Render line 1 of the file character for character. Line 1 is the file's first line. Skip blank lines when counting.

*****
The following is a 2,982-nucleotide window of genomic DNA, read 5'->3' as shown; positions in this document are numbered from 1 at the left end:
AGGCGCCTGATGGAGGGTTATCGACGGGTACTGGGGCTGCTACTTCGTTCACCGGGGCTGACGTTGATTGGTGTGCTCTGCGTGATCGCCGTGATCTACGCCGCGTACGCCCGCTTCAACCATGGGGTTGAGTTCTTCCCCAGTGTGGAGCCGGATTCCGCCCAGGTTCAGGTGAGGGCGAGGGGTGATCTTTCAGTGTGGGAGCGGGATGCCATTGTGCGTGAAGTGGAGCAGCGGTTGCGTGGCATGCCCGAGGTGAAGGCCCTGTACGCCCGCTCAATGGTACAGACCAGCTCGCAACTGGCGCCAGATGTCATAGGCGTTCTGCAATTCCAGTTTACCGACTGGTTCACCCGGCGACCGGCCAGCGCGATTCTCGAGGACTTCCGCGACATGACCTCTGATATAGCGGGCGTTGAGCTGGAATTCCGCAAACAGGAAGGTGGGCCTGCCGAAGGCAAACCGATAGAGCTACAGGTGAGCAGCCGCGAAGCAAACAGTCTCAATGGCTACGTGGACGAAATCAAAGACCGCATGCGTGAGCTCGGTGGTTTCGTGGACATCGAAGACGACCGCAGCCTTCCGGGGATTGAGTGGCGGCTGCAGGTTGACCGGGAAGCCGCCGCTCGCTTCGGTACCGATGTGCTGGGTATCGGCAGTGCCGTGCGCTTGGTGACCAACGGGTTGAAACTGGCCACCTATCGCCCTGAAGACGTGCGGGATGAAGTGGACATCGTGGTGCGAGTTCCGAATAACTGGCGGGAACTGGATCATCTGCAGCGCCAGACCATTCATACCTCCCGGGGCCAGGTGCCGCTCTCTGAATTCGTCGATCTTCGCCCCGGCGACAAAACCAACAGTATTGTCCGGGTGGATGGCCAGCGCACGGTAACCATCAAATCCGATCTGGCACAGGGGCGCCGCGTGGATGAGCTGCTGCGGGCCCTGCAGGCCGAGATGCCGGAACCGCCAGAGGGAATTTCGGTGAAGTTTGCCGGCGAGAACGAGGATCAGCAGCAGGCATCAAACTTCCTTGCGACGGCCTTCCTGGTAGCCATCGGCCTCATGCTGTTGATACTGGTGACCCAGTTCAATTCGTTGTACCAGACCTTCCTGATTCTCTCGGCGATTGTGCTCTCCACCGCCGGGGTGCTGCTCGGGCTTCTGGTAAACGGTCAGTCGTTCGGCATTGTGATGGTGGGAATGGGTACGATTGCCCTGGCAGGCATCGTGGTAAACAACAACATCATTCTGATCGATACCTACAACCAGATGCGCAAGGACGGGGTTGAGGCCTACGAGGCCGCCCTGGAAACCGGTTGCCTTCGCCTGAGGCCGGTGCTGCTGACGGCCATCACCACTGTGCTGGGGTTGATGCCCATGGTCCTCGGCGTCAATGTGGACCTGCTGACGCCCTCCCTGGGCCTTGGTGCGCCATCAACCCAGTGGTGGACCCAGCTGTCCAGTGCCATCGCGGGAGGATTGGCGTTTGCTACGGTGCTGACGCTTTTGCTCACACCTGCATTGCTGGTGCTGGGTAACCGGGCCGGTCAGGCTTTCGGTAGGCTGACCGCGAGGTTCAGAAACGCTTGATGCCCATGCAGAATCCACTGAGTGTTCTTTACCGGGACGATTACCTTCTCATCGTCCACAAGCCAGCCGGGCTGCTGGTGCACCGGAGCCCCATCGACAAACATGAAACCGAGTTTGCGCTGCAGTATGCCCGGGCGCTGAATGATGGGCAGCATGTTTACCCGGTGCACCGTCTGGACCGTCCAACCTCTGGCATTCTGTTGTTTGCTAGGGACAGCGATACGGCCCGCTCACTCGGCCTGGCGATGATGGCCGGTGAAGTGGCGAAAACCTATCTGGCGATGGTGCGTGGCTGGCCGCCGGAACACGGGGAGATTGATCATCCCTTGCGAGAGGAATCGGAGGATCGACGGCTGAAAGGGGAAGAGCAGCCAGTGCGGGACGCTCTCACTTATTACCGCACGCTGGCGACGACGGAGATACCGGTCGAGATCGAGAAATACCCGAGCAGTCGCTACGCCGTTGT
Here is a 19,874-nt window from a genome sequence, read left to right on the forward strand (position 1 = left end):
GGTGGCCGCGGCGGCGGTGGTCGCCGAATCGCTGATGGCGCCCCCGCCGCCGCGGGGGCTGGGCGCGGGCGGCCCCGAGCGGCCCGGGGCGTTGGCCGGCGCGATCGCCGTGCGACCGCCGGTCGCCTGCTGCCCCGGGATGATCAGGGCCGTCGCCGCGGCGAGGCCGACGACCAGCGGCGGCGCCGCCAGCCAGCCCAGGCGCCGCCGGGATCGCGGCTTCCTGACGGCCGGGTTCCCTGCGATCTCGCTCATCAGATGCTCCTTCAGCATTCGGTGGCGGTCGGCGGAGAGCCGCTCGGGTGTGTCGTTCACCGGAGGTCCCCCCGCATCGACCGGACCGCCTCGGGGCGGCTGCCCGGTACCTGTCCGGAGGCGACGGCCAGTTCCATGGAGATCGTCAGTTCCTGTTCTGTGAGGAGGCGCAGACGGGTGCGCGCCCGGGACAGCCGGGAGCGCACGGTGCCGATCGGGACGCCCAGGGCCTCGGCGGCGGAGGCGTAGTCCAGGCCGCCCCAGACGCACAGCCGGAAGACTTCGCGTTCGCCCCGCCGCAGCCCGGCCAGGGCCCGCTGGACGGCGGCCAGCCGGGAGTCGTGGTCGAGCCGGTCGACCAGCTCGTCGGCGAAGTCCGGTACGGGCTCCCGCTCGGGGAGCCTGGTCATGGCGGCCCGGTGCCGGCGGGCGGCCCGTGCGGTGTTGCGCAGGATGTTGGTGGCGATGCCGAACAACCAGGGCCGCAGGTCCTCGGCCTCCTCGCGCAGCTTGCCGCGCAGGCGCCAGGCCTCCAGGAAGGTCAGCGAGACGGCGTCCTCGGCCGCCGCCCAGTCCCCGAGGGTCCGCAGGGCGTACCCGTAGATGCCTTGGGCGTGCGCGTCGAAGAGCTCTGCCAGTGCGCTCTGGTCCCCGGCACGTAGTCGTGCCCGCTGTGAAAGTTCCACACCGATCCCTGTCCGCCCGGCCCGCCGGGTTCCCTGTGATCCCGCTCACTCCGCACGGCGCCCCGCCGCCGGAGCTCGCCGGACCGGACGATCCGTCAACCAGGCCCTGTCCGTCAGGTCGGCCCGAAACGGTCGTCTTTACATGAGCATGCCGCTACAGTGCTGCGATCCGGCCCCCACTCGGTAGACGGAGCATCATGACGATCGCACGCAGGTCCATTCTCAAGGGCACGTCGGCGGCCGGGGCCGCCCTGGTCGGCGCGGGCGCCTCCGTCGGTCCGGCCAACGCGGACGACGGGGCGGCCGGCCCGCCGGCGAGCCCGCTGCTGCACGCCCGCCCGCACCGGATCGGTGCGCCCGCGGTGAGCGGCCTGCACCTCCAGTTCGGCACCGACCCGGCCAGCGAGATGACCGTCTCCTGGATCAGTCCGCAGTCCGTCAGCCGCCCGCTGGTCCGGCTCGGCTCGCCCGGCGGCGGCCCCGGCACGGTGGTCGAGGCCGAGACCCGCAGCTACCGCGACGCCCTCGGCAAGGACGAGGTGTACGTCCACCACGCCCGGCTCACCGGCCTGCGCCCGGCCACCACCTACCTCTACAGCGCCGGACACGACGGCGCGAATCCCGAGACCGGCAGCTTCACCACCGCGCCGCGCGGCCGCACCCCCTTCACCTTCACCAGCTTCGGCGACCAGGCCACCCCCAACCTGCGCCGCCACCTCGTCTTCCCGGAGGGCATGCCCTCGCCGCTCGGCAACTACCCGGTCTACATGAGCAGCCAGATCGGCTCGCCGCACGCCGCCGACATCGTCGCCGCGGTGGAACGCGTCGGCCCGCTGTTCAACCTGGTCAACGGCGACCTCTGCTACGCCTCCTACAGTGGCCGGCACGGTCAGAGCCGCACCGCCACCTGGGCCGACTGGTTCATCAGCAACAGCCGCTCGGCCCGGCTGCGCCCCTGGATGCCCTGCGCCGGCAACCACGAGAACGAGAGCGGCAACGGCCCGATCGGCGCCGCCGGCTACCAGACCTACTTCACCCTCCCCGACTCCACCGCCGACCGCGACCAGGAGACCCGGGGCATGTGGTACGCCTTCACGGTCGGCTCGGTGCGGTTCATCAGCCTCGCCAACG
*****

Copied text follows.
The following is a 2,982-nucleotide window of genomic DNA, read 5'->3' as shown; positions in this document are numbered from 1 at the left end: